By Mike Boyer
and Justin Fenton
Enquirer staff writers
Chemed Corp., which acquired the nation's largest hospice provider in February, more than doubled revenues and earnings for the second quarter ended June 30.
The news sent the company's shares up $3.39 or 9 percent, closing at $49.69.
Net income increased to $8.3 million, or 66 cents a share, up from $3.3 million, or 33 cents a share, in the same period last year. The consensus by two analysts was earnings of 52 cents a share. Chemed's stock closed up 7 percent Wednesday at $49.69, up $3.39.
The June period was Chemed's first full quarter owning Florida-based Vitas Healthcare Corp., which generated record revenue of $130.2 million and net income of $7.9 million, up 81 percent.
"The expansion of the Vitas business model continues to exceed our expectations,'' said Kevin McNamara, Chemed's CEO.
Roto-Rooter, Chemed's plumbing and drain cleaning business, reported net income of $5.2 million, up 33 percent from a year ago, and revenues of $68.9 million, up 6.7 percent from a year ago.
A price increase and a 1.6 percent increase in job count fueled the Roto-Rooter gains, McNamara said.
For the current quarter, Chemed said it expects earnings of 56 to 60 cents a share, and fourth-quarter earnings of 68 to 72 cents a share.
In other earnings news:
CBD Media LLC
The Cincinnati Yellow Pages publisher, reported second-quarter net income of $326,000, on revenues of $22.9 million compared with a loss of $5.03 million on revenues of $21.9 million a year ago.
The directory provider, acquired in 2002 by Spectrum Equity Investors, from what is now Cincinnati Bell Inc., isn't a publicly traded stock but it carries $150 million in public, high-yield debt requiring a filing with Securities and Exchange Commission.
Doug Myers, CBD president, said the second-quarter results were good, considering the competition among directory publishers in Cincinnati, and a testament to the Cincinnati Bell brand.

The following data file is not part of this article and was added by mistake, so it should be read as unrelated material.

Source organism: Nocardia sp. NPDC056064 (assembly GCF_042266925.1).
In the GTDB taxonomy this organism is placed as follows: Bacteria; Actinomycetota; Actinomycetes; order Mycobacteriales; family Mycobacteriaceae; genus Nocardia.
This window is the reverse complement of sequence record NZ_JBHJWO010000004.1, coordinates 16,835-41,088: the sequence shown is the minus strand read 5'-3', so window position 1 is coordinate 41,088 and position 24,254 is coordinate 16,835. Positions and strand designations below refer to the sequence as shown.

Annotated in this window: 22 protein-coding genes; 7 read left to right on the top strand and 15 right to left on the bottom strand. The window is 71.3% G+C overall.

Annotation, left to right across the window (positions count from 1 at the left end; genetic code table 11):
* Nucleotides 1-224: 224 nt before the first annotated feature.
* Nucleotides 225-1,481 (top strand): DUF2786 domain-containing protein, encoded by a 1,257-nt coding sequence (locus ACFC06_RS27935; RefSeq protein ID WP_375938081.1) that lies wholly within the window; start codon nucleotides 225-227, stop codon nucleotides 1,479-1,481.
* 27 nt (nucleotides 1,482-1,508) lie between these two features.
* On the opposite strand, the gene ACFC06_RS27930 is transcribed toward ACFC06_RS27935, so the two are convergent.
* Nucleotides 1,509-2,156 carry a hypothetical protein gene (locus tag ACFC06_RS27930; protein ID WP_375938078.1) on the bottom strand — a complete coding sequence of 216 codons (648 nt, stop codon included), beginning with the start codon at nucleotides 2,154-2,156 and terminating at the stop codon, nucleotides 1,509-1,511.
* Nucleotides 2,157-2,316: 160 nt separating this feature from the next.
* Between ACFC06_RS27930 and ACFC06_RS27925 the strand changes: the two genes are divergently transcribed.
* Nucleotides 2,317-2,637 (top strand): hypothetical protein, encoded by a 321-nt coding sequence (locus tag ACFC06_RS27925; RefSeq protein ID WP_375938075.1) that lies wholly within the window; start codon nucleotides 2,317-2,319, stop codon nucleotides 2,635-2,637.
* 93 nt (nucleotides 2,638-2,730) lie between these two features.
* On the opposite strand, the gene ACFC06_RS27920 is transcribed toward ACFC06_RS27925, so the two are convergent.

Regent Communications Inc.
The Covington-based broadcaster reported that its second-quarter net income jumped 21 percent over the same period in 2003, closing at $2.3 million from $1.9 million in the face of sluggish national advertising.
The increase represented a boost in earnings per share to 5 cents from 4 cents. For the second quarter, net broadcast revenue increased 3.6 percent to $22.2 million from $21.5 million for the same period last year.
Chairman and CEO Terry Jacobs said local advertising is $1 million ahead of what the company had expected, "more than making up for a national revenue shortfall."
Clear Channel, the nation's largest radio station operator, has said it will cut its amount of commercials by one-fifth, which it expects will boost rating and advertising rates by creating scarcity.
Jacobs said running fewer commercials was a "tremendous oversimplification" of the issue.
"We do applaud any effort in that direction that would bring attention to improving quality," he said.
Regent owns 73 radio stations in 15 markets and 10 states. Nearly a third of Regent's revenue comes from stations in Albany, N.Y.; El Paso, Texas; and Grand Rapids, Mich.
For the first six months of 2004, net income increased to $2.7 million, or 6 cents per share, from $2.0 million in the same period last year, or 4 cents per share.
Shares in Regent closed Wednesday at $5.63, down 10 cents.
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